IKEv2 has to produce security associations through which it makes sure that both the client device and the VPN server agree on the terms of communication as well as on the keys used.
At a certain point, the encryption keys also need to be distributed. This is done through the Diffie-Hellman key exchange procedure, which ensures that both sides have the same secret key for encryption.
The information negotiated is made up of network information parameters, algorithms for the cryptographic process, authentication features, and hashing processes. Once all of this information is negotiated and agreed upon, the security association has been established.
Now that the security association has been set up, IPsec is able to form the two-way VPN tunnel through which the data will be encrypted, exchanged, and decrypted.
The IPsec protocol
IPSec makes up a big part of the IKEv2 protocol, and for this reason, we will be providing additional details about it. Actually, IKEv2 was made as a replacement for IKEv1, so as to provide SAs more efficiently for the IPSec protocol.
Several protocols are used for establishing connections from one device to another through IPSec.
IPSec offers the following advantages:
- - IPSec supports 256-bit encryption.
- - The protocol allows for the client and the server to check the quality of the packets to make sure they have not been tampered with.
- - The client device and the server device authenticate each other.
IPSec uses several protocols in order to complete all of these tasks. These are:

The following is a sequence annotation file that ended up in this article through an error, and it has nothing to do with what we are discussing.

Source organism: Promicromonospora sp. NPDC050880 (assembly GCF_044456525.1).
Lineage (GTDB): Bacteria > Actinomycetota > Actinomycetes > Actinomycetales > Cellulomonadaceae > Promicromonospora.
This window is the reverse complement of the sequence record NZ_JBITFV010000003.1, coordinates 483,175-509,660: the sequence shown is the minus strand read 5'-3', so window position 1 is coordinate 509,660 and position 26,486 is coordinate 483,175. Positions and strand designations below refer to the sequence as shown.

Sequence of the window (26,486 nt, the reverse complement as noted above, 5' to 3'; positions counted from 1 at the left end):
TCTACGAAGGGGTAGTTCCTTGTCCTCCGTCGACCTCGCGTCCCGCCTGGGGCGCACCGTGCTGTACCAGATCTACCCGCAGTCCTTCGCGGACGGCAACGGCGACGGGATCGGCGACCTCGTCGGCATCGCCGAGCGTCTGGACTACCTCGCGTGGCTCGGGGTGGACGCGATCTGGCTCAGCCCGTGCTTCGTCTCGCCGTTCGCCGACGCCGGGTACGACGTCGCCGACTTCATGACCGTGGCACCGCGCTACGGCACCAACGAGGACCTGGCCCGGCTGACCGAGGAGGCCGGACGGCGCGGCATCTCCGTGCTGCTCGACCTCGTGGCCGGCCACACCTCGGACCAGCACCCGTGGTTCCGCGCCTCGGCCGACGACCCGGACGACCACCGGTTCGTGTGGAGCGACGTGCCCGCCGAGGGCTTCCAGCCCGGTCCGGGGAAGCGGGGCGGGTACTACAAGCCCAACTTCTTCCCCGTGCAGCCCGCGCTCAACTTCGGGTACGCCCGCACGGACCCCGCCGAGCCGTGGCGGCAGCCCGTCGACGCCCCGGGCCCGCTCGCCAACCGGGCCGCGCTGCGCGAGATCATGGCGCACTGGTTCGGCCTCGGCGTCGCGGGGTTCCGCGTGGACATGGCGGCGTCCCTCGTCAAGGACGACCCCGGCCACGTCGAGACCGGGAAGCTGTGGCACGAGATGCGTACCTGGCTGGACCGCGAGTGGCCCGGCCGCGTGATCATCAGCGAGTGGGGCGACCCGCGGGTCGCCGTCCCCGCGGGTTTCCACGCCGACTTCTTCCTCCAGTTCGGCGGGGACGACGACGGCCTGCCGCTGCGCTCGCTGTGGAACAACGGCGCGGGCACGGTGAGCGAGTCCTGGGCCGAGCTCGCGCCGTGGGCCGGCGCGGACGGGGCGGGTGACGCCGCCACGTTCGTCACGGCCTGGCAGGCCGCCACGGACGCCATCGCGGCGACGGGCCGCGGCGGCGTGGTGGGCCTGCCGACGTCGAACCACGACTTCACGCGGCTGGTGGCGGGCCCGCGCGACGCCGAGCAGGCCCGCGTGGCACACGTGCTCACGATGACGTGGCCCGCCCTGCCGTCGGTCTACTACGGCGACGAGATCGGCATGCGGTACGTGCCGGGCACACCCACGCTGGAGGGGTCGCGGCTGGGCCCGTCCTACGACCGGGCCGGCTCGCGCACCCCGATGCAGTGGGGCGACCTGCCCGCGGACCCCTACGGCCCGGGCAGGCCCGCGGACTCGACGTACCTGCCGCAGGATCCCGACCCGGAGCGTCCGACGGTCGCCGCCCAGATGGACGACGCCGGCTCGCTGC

- - Internet Protocol (IP): IPSec is built to offer security for information sent over the IP.
- - Authentication Header (AH): shows the source of the data packets, and also provides proof that the packets were not interfered with.
- - Security Authentication (SA): IKEv2 is the protocol that establishes the SAs for IPSec.
- - Encapsulating Security Protocol (ESP): offers encryption protection to the data packets.
IKEv2 security, speed, compatibility and setup process
Now that we’ve seen the basics of how the IKEv2/IPSec protocol works, let’s have a look at the more practical side of things. Security, VPN speed and compatibility are 3 key elements with regards to the efficiency of a VPN protocol.
The IKEv2 protocol is combined with IPSec to provide better security, and it is true that the protocol does offer some reassuring specifications. The AES 256-bit encryption is quite comforting, along with the authentication required for every packet. Furthermore, IKEv2/IPSec even offers perfect forward secrecy, which offers past sessions protections even if a key will be compromised in a future session.